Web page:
Although I am probably the last person who should be writing about creativity, I recently learned the “secret” of one of the most successful chefs of all time, an approach that can drive creativity in any industry. While reading The Sorcerer Apprentices: A Season At el Bulli by Lisa Abend, the book highlighted the key to Ferran Adria’s success. Adria’s El Bulli is arguably the most successful restaurant ever, voted the world’s best restaurant five times (2002 and 2006-2009) before closing in 2011. Ferran achieved these incredible accolades by continually innovating, not only creating new dishes but creating a new type of cuisine (molecular gastronomy).
The nucleus of this creativity was one guiding principle: don’t copy. While culinary history and achievements had been based on an original set of recipes that a talented chef would hone, polish or reimagine fitting their own vision, Ferran took a different approach. He would never start with someone else’s recipe and tinker with it. As Abend writes, “Ferran started only with himself, with his own ideas.”
Ferran built on this philosophy every season. Not only would he not copy other chefs (past or present), he would not copy himself. Every single dish was a new creation. He also did not institute a formal process to come up with new dishes, instead constantly brainstorming with his top colleagues. The lack of a formal process ensured that every dish would be new and unique, not an evolution of a previous dish.
Not for everyone
While Ferran built arguably the most creative and acclaimed restaurant ever, I am not advocating that we all start to build products in this manner.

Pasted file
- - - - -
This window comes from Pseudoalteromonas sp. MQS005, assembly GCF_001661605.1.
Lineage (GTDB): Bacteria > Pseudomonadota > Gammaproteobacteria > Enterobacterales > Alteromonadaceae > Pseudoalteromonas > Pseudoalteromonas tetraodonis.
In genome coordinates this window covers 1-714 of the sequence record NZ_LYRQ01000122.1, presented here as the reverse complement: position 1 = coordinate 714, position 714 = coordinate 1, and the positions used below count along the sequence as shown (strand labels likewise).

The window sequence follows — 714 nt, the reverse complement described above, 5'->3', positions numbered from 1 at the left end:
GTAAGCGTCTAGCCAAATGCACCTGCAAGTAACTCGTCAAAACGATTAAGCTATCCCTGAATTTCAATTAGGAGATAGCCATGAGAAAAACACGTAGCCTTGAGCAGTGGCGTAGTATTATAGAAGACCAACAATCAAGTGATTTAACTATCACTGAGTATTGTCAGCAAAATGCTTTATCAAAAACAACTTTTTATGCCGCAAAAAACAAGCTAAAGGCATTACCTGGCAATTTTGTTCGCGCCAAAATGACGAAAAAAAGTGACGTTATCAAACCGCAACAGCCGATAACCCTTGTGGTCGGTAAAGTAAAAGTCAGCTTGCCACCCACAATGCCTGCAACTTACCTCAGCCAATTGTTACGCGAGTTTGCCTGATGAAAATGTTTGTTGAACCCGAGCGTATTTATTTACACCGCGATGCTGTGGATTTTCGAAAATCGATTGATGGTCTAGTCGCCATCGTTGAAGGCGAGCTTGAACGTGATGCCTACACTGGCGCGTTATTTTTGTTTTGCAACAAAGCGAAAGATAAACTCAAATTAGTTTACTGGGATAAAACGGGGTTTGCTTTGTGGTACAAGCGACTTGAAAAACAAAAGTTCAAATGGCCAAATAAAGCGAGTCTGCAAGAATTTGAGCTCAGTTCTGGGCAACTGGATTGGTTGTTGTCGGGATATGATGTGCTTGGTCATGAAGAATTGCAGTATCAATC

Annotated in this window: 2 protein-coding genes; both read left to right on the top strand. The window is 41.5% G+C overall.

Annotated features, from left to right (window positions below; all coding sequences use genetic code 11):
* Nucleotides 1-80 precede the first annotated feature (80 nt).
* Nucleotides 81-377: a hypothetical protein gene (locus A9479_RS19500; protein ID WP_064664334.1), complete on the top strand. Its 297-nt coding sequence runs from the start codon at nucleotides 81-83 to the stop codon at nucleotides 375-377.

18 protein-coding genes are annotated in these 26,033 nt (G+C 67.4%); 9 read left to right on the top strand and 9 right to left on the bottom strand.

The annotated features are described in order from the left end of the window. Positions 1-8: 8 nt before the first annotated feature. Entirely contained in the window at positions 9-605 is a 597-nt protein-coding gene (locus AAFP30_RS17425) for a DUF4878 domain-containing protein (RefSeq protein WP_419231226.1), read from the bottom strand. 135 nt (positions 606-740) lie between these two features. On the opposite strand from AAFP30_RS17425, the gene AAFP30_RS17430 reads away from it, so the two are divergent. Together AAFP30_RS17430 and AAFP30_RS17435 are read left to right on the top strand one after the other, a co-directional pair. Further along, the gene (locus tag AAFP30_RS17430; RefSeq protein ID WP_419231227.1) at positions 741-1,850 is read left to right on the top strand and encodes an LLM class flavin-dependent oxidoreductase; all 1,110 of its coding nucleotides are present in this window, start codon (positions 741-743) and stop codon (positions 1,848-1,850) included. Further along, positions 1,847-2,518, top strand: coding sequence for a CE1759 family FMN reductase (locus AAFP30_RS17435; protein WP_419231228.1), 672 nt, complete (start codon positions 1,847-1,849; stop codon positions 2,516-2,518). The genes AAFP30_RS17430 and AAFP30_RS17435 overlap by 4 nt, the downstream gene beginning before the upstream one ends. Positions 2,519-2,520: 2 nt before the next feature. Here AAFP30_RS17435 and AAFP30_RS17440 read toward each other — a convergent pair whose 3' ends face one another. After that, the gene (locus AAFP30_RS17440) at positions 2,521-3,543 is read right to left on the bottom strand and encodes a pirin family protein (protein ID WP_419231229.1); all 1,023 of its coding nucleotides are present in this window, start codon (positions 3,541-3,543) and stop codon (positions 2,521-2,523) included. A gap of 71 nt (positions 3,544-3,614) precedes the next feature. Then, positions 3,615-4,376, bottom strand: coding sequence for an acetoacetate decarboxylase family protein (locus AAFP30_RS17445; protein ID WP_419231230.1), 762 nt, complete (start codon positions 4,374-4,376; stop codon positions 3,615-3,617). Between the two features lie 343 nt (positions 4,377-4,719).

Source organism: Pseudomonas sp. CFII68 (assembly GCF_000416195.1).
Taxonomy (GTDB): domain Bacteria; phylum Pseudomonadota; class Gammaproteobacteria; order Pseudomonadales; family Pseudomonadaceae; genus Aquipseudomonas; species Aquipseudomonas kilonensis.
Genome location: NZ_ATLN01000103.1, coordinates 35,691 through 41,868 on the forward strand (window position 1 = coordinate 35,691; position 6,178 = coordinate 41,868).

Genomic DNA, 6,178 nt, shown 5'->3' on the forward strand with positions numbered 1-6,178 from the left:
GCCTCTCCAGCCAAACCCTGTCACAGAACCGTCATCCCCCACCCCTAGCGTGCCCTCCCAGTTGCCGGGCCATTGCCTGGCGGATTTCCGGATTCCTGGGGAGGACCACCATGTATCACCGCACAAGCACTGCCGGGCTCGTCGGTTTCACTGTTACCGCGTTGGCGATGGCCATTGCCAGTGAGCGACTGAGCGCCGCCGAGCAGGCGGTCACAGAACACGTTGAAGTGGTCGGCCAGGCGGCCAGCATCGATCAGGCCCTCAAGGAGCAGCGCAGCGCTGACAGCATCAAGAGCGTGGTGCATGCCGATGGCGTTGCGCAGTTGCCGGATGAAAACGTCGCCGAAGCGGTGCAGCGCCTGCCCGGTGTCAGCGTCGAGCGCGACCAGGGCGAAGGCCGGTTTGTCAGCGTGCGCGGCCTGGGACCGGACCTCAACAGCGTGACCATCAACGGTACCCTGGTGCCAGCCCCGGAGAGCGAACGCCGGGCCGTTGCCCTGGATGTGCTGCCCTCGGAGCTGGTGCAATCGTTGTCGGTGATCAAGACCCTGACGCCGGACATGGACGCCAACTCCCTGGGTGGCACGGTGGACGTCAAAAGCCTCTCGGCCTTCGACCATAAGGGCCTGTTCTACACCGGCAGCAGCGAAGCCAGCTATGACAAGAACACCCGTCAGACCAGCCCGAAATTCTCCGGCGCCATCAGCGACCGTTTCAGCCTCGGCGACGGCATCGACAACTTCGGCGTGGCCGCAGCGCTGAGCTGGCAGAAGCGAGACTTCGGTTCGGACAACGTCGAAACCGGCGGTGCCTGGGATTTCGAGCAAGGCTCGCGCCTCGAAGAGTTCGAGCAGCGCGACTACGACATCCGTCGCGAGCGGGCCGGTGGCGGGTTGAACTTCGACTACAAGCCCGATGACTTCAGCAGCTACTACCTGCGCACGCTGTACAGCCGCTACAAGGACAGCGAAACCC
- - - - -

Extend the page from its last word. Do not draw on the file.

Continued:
- First, there are very few Ferran Adria’s in the world. If I tried to create a dish without looking at a recipe, it not only probably would be inedible it is more likely than not to be poisonous. If someone does not have the innate artistic ability to come up with a work of brilliance, they are unlikely to create a work of art.
- Second, focusing on creativity often does not optimize profitability. While El Bulli won best restaurant five times, it was highly unprofitable, with Ferran making most of his money by leveraging his celebrity nature. You can often make a much higher return by building on a great concept (look at Danny Meyer’s Shake Shack) than creating the best and most unique.
Ideally, you find a way to do both. By integrating true creativity into your offering, without building your entire business around the creativity, you can find your Blue Ocean. You can have an offering that appeals to both the traditional customer and a new set of customers who appreciate the creativity you provide.
- Chef Ferran Adria’s El Bulli, arguably the world’s most acclaimed restaurant ever, achieved its success with an unmatched level of creativity, delivering incredible new unique dishes year after year.
- The creativity was driven by a simple philosophy, don’t copy.
- Adria would never start with someone else’s recipe and tinker with it. He would also never copy one of his previous recipes.